In the 2013 presentation of variations, a hydrogen powered stage was also used as a second stage. It was not clear if it would be the same stage used as the second stage, or a different stage. In both cases (second and third stage) they would be powered by the YF-75 or the YF-75D.
After the inaugural flight, Song Zhengyu, Deputy Chief Control Systems Designer for the Long March 7 project, stated that the flight had proven indigenous avionics. They had to work with the local industry to develop space rated dual processor PLCs. It was also stated that the real-time operating system was also an indigenous development. The general design was based on a distributed architecture to enable scalability and fault tolerance. This avionics would be the base for most future developments and had been designed with reusability in mind.
2013 Proposed Variations
In a paper published on the Manned Spaceflight publication of the CMSEO, the Long March 7 was presented as a family of launch vehicles. The variations would be codified by a two number plus variable letters code, and a CZ-7 prefix in the form CZ-7##. The first digit would mean the number of stages in the core, which could be either 2 or 3. The second number would mean the number of boosters, which could be 0, 2 or 4, with an S appended if the boosters were of solid type. There was also proposed an alternative second stage powered by the LH/LOX propellant and dual YF-75 engines would be identified by appending an (HO) to the designation. At last, it could have an additional upper stage, later identified as the Yuanzheng-1A, that would be identified by appending to the designation /SM.
For example, the version that debuted was codified under this nomenclature as the CZ-724/SM, since it had two RP-1/LOX core stages, four liquid boosters and was enhanced by the Yuanzheng-1A stage. A CZ-720 would have two RP-1/LOX stages and no boosters. A CZ-724S(HO) would have a RP-1/LOX first stage, a LH/LOX second stage and four solid boosters. A CZ-732 would have two RP-1/LOX stages, a LH/LOX third stage, and two liquid boosters. The paper expected the following performance from certain versions.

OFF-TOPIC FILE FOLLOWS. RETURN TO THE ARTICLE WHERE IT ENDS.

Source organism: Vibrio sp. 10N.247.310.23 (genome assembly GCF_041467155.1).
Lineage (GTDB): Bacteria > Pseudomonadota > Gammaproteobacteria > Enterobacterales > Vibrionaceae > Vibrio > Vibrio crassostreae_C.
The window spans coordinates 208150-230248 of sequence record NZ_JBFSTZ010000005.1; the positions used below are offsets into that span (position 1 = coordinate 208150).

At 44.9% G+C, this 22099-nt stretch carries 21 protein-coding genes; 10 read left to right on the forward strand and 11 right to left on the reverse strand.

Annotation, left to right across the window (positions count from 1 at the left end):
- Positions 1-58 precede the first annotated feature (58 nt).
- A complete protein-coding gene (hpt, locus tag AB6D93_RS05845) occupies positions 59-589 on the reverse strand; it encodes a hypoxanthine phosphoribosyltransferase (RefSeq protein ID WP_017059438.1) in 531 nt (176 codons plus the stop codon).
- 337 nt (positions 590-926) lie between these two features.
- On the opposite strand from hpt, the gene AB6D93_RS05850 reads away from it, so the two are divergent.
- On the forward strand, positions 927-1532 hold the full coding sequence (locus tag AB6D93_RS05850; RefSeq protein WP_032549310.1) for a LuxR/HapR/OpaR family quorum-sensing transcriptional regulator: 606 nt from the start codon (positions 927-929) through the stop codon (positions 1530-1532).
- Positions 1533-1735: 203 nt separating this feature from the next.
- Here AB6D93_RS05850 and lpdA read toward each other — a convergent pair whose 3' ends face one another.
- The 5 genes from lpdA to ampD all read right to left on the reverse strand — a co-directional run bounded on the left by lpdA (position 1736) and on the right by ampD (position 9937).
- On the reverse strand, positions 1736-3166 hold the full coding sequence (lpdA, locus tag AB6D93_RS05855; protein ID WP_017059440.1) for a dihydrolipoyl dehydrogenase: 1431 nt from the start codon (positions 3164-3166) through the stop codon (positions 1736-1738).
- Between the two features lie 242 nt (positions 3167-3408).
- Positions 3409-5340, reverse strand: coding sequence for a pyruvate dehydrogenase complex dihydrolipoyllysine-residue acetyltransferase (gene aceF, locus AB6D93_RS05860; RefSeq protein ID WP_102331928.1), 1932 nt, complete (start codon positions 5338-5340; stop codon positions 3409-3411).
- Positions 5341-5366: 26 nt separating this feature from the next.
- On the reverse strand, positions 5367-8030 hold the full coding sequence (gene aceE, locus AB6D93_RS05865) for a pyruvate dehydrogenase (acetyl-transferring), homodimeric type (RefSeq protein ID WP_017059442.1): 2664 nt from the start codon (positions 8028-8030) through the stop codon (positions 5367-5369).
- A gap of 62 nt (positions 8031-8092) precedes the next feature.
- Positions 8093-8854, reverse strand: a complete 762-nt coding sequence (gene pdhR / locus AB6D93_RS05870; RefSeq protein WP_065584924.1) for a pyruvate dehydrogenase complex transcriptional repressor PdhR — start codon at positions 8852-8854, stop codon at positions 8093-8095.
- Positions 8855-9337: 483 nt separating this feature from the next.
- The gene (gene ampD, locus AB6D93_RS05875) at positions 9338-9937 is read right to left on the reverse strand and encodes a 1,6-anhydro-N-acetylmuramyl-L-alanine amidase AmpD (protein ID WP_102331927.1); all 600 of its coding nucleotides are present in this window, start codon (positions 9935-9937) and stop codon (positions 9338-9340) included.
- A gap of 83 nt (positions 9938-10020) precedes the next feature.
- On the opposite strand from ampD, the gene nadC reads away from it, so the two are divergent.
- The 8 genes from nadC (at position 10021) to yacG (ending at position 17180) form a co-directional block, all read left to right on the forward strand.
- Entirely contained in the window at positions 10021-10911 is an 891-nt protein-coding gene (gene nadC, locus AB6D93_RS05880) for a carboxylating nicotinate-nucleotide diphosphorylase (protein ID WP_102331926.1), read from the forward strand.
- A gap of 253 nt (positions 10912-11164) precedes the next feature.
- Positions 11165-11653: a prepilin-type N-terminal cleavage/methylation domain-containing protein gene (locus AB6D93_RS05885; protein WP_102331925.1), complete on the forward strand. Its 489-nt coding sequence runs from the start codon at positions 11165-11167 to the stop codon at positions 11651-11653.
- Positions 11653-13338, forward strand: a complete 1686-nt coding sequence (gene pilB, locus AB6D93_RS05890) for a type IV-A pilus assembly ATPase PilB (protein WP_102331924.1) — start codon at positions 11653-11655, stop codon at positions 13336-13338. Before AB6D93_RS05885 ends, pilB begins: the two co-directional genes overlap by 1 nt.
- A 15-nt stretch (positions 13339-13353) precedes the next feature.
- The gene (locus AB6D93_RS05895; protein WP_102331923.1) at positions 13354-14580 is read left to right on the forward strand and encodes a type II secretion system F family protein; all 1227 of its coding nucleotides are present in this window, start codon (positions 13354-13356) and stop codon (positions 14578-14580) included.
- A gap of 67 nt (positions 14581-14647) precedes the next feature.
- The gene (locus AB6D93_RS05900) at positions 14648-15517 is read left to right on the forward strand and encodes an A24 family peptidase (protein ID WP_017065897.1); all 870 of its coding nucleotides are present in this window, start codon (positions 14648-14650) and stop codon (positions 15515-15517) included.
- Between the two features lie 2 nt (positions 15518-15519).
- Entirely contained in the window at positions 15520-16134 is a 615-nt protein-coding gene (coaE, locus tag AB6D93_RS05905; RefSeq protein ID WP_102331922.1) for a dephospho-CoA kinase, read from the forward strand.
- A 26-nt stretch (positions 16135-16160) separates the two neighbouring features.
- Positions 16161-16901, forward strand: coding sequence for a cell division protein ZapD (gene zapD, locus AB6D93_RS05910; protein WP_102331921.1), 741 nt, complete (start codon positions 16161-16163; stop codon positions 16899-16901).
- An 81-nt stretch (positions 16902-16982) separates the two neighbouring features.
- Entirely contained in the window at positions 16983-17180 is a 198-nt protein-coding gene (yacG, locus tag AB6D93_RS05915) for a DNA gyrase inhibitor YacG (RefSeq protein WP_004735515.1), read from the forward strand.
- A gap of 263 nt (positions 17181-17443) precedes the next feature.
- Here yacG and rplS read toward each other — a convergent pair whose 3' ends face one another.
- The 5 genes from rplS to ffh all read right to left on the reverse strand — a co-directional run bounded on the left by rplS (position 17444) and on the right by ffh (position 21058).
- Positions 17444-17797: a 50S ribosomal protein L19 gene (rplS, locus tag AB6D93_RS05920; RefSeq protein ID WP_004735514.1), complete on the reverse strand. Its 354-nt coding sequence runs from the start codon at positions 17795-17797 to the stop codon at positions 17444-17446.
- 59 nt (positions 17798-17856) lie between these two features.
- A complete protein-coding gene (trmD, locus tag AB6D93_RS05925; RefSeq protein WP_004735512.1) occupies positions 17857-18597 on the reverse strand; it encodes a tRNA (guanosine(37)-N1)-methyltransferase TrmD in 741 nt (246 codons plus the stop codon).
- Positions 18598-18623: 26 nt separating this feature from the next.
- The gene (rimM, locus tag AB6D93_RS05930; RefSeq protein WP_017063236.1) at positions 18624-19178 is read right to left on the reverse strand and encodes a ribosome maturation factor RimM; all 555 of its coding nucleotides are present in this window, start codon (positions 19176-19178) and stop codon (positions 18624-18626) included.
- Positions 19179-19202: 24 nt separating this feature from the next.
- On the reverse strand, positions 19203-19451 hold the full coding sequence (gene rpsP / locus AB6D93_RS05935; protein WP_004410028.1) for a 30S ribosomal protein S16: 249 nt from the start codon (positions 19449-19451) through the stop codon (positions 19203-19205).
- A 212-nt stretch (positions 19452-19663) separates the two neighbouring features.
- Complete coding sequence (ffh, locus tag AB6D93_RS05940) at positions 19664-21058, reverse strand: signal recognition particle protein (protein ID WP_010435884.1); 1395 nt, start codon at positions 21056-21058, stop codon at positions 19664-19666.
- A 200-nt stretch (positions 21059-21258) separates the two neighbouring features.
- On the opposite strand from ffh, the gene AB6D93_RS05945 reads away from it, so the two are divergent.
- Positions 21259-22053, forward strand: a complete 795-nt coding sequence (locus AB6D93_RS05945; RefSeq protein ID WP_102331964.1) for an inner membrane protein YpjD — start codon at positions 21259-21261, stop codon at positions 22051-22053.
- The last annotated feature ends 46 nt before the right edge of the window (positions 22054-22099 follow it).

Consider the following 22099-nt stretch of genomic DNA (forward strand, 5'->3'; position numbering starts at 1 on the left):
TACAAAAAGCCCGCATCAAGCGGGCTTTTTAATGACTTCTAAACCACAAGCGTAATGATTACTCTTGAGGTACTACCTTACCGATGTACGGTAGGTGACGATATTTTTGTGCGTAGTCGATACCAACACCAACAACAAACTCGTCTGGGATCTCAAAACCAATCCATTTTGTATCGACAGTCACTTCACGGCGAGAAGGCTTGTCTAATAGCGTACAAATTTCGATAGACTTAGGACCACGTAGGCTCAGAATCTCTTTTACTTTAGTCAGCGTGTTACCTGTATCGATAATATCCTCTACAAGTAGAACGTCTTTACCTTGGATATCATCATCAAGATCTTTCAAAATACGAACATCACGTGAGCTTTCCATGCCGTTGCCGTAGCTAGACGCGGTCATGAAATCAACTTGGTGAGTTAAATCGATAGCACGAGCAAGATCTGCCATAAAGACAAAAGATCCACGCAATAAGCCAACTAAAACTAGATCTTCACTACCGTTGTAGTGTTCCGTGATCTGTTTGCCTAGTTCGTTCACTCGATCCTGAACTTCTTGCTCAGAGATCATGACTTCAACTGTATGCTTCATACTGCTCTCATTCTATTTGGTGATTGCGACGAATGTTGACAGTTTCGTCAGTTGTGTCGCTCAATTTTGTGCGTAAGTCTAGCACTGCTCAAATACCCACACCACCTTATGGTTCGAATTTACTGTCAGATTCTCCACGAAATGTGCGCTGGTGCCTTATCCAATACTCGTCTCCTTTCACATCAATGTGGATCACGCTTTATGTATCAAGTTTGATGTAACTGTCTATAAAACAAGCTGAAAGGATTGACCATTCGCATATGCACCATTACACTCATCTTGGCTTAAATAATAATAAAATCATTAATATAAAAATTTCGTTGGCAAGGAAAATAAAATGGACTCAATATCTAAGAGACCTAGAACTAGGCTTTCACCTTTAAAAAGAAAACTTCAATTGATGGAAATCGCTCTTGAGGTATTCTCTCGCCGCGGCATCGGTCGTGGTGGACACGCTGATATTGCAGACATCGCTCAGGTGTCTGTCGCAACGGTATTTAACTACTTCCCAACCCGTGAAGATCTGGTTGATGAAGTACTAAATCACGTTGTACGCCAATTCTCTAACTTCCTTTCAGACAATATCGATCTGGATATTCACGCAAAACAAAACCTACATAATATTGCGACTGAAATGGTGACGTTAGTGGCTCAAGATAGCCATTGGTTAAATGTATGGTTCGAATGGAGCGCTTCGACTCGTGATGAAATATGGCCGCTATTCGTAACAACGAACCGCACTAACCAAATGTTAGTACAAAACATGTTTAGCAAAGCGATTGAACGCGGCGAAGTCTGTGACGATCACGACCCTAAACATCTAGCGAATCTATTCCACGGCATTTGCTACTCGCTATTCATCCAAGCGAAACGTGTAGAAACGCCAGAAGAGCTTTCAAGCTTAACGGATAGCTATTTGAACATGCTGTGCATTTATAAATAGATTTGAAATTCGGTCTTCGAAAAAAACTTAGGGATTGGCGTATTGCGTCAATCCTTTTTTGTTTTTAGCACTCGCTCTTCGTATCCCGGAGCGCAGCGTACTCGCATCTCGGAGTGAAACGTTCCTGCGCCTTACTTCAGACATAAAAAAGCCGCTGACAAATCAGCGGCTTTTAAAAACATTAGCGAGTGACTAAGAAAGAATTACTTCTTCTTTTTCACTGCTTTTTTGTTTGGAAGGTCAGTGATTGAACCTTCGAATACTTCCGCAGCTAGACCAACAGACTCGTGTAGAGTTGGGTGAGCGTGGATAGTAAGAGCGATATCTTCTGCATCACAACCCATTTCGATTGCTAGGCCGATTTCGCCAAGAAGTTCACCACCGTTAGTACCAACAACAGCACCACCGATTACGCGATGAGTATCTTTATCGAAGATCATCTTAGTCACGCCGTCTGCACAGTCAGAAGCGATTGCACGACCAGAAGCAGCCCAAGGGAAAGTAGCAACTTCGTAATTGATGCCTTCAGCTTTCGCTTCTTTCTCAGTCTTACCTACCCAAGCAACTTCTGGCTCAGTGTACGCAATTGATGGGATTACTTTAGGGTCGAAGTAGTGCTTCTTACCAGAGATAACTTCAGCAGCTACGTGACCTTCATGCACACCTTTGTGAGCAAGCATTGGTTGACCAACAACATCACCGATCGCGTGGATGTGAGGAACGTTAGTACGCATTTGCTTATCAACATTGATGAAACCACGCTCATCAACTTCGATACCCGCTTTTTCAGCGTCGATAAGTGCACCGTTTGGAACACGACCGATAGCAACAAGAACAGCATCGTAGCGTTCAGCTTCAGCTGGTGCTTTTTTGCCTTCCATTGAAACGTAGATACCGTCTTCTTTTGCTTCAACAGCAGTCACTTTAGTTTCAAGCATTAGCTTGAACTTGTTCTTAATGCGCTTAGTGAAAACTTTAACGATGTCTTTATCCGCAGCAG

|CZ-720||2 t (2.2 tons)||–|
|CZ-722||7.5 t (8.3 tons)||1.3 t (1.4 tons)|
|CZ-724||13.5 t (14.9 tons)||5.5 t (6.1 tons)|
|CZ-720/SM||1.0 t (1.1 tons)|
|CZ-722/SM||4.5 t (5.0 tons)|
|CZ-724/SM||8.5 t (9.4 tons)|
|CZ-722S/SM||1.8 t (2.0 tons)|
|CZ-724S/SM||3.9 t (4.3 tons)|
|CZ-730||1.2 t (1.3 tons)|
|CZ-732||4.5 t (5.0 tons)|
|CZ-734||7 t (7.7 tons)|
|CZ-720(HO)||5.5 t (6.1 tons)||2.9 t (3.2 tons)||1.5 t (1.7 tons)|
|CZ-722S(HO)||7.5 t (8.3 tons)||4.4 t (4.9 tons)||2.4 t (2.6 tons)|
The paper also presented the propulsion options for each stage. The RP-1/LOX second stage had only two YF-115 instead of the normal four, when used in the version with no boosters. It might have implied a different smaller upper stage or an under filled one.
|Version||Boosters||1st Stage||2nd Stage||3rd Stage||Maneuver Stage|
|CZ-720||0||YF-100 x 2||YF-115 x 2||/||/|
|CZ-722||2.25m liquid x 2||YF-100 x 2||YF-115 x 4||/||/|
|CZ-724||2.25m liquid x 4||YF-100 x 2||YF-115 x 4||/||/|
|CZ-720/SM||0||YF-100 x 2||YF-115 x 2||/||YF-50 x 1|
|CZ-722/SM||2.25m liquid x 2||YF-100 x 2||YF-115 x 4||/||YF-50 x 1|
|CZ-724/SM||2.25m liquid x 4||YF-100 x 2||YF-115 x 4||/||YF-50 x 1|
|CZ-722S/SM||2m solid x 2||YF-100 x 2||YF-115 x 4||/||YF-50 x 1|
|CZ-724S/SM||2m solid x 4||YF-100 x 2||YF-115 x 4||/||YF-50 x 1|
|CZ-720(HO)||0||YF-100 x 2||YF-75 x 2||/||/|
|CZ-722(HO)||2.25m liquid x 2||YF-100 x 2||YF-75 x 2||/||/|
|CZ-724(HO)||2.25m liquid x 4||YF-100 x 2||YF-75 x 2||/||/|
|CZ-722S(HO)||2m solid x 2||YF-100 x 2||YF-75 x 2||/||/|
|CZ-724S(HO)||2m solid x 4||YF-100 x 2||YF-75 x 2||/||/|
|CZ-730||0||YF-100 x 2||YF-115 x 2||YF-75 x 2||/|
|CZ-732||2.25m liquid x 2||YF-100 x 2||YF-115 x 4||YF-75 x 2||/|
|CZ-734||2.25m liquid x 4||YF-100 x 2||YF-115 x 4||YF-75 x 2||/|
List of Launches
|Flight number||Date (UTC)||Launch site||Upper stage||Payload||Orbit||Result||Notes|
|1||25 June 2016
|2||20 April 2017
|Wenchang LC-2||None||Tianzhou 1||LEO||Success|